Thursday, August 25, 2011

(Belated) Wildflower Wednesday: Why a Rain Garden is Great

A lot of native wildflowers are in bloom here, which is a welcome change from some years where this time of summer is rather dull.

Tall coreopsis (C. tripteris) is finally blooming (a little later than usual)...

...this 2-year-seedling Joe-Pye weed (Eupatorium maculatum) is looking good (unfortunately its parent plant is having a tough go of things this year)...

...'Blue Fortune' agastaches are blooming profusely...

...and the big-leaved asters (Eurybia macrophylla) have been putting on a show for a few weeks now. These are always the first asters to bloom, well ahead of the traditional flowering time we associate with asters.

But the wildflower stars right now are undoubtedly the blooming rain garden plants, cardinal flowers (Lobelia cardinalis) and obedient plant (Physostegia virginiana).

Despite a brief period of drought, the rain garden plants have shown their resiliency. We've had periodic torrential downpours, and the extensive root systems of these forbs and sedges are clearly holding, or at least reaching, this moisture well after the rains have passed.

Even a new blue lobelia (L. siphilitica) is blooming (which is good since the blue lobelia in my front garden is really suffering, I think from being physically pounded by flooding rains multiple times).

I haven't witnessed any hummingbirds at the cardinal flowers this year, but that'll happen when you're gone all day five days a week. I like to think that in my absence that hummingbird I saw last year (and maybe its friends) are nectaring at the beautiful red blooms!

I may be a little tardy with this post, but I didn't want to miss Wildflower Wednesday, hosted by Gail at Clay and Limestone!

Sunday, August 14, 2011

August Bloom Day

Can you believe it's the middle of August already?! Neither can I, but I'm pleased that I can share many blooms at this point of the year, when often my garden is past its prime.

Maybe it was the weird weather earlier this season, with a slow start to summer, but the Joe-Pye weed (Eupatorium maculatum) is just now reaching its peak.

The 'David' phloxes and hyssops (Agastache foeniculum) are also in full glory in my front border.

In the rain garden, the cardinal flowers (Lobelia cardinalis) and obedient plants (Physostegia virginiana) are making an interesting color combo.

Normally I'm not the biggest fan of reds and pinks together, but honestly I don't mind it here in this naturalistic-style planting.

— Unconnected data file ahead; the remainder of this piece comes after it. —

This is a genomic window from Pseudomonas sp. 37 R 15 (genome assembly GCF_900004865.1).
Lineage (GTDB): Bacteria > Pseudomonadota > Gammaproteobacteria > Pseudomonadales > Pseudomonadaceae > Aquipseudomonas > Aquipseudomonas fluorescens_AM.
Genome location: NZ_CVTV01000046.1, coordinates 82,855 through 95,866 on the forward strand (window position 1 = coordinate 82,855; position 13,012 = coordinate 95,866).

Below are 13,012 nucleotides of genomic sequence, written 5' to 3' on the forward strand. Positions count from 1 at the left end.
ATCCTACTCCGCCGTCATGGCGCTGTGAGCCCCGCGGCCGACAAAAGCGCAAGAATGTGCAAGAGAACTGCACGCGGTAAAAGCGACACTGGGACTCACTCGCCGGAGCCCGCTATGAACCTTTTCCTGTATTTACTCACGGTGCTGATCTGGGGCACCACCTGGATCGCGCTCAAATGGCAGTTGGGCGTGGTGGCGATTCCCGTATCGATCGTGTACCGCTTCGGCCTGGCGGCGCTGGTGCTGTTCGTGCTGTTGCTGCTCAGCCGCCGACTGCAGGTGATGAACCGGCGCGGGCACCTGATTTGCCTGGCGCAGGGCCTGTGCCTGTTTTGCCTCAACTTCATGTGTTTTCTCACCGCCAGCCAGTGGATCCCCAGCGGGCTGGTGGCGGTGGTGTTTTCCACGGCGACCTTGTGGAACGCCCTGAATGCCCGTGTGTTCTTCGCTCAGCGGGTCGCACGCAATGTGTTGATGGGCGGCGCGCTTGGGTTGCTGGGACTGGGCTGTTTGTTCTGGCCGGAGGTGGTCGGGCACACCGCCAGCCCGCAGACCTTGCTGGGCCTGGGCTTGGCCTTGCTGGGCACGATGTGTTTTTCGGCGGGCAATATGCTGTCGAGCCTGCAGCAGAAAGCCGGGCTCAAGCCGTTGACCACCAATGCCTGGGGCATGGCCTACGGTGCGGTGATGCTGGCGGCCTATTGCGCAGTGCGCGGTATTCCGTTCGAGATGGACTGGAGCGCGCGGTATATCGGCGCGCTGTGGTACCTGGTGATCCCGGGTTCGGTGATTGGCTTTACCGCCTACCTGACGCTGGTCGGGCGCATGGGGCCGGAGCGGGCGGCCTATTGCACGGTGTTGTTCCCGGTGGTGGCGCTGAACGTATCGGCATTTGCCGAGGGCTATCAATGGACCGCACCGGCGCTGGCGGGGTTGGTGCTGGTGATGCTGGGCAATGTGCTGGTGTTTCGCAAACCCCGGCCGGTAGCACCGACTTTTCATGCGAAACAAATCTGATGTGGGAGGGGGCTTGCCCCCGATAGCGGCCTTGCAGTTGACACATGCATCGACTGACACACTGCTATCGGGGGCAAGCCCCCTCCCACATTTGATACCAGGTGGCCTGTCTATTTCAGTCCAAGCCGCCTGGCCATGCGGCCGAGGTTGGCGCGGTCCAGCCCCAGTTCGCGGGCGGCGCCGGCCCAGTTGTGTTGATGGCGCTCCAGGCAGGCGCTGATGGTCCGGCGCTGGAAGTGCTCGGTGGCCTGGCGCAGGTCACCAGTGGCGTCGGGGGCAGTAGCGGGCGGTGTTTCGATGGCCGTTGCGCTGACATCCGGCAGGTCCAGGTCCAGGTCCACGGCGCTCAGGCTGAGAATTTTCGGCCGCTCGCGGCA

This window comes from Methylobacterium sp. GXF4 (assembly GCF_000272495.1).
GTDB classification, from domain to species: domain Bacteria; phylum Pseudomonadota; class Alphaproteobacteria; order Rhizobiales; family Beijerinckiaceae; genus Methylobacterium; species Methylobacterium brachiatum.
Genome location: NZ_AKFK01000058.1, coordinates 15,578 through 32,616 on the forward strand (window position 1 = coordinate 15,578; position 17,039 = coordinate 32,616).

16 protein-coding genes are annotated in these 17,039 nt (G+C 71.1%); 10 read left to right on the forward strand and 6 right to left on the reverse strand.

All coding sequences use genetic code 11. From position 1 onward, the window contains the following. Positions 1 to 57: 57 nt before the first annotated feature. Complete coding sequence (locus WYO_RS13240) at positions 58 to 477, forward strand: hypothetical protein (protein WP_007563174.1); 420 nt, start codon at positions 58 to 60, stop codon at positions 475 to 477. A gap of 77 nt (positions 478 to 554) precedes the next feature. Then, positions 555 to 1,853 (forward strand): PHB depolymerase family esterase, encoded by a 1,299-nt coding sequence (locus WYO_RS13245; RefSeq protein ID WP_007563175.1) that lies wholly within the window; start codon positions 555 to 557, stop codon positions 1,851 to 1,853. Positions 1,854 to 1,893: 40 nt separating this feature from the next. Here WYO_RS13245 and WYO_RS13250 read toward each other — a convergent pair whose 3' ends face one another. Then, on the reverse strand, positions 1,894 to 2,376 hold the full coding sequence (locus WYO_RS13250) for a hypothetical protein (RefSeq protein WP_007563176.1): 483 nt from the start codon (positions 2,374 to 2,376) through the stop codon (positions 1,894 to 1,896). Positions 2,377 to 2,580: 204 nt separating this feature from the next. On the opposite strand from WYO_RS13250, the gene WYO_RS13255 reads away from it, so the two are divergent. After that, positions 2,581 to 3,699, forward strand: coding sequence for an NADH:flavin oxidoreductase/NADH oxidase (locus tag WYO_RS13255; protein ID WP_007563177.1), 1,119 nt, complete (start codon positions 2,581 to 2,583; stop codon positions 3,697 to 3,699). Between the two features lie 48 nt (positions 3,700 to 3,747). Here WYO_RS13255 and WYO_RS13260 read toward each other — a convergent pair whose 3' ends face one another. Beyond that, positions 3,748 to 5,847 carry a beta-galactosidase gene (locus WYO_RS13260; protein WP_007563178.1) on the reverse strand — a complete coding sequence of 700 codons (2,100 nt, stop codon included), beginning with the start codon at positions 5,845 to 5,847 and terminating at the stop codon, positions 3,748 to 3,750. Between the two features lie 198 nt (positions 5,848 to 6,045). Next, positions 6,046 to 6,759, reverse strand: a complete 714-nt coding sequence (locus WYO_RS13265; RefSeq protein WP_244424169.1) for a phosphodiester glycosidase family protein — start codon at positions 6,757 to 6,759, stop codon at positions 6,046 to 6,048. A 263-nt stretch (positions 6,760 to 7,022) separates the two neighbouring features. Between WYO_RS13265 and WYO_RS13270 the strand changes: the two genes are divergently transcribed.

My fears about the yellow coneflowers out-competing the nodding wild onion were clearly unfounded: the Allium cernuum is doing just fine!

The first asters blooming here are the big-leaved asters (Eurybia macrophylla), with a bottlebrush grass (Hystrix patula) making a cameo "bloom"...

...and even a random 'Sunfire' coreopsis is making a re-blooming appearance!

So the unusual year that is 2011 see more stop by May Dreams Garden where Carol most graciously hosts Bloom Day every 15th!

Also blooming:
Unnamed Rudbeckia
Bellflowers (Campanula)
Yellow coneflowers (Ratbida pinnata)
Purple coneflowers (Echinacea purpurea)
Prairie dropseed (Sporobolus heterolepis)

Tuesday, August 9, 2011

The Year of Slavic Vegetables

When choosing some vegetable varieties this year I inadvertently developed a bit of a Slavic theme...'Hungarian Heart' tomatoes and 'Bulgarian Carrot Pepper' hot peppers.

I didn't know that Hungary and Bulgaria were sources of tomatoes and peppers, which I associate with South and Central America in terms of provenance.

I'm guessing these of course originated in the New World and the particular varieties were developed in Eastern Europe, eventually making their way back across the pond. The 'Hungarian Heart' tomatoes are indeed heirlooms I ordered from Seed Savers Exchange. The Bulgarian peppers were found in a nondescript container at my local garden center, and I can't say if they're an heirloom or not.

Regardless of where they came from, I'm very pleased with both plants thus far. The peppers are very spicy--much hotter than a jalepeno but not to the level of a habanero. (I am growing jalapenos and chili peppers as well in the container 'o fire, but I unfortunately had to pass on habaneros this year after doing some serious digestive damage with last year's chocolate habaneros!) I look forward to making my own crushed red pepper with the dried Bulgarian Carrot Peppers, which have been producing profusely over the past few weeks.

The first 'Hungarian Heart' just ripened, so I have yet to weigh in on their taste. But the one I have so far is enormous...and in fact shaped like a heart! I'm hoping it will create a delicious base for homemade salsa...not exactly a Slavic food but hey, it's a multicultural garden over here!

After such a lousy spring and slow, dreary start to summer I feared it would be a terrible year for tomatoes and peppers. But with the exception of the bell peppers (which have never once grown well here), my plants are doing extremely well so far. Maybe Eastern European vegetables are accustomed to such weather? I don't really know. And what about the non-Slavic types, like the 'Amish Paste'? Oh well, no reason to look the proverbial gift horse in the mouth!

You May Also Like

Related Posts with Thumbnails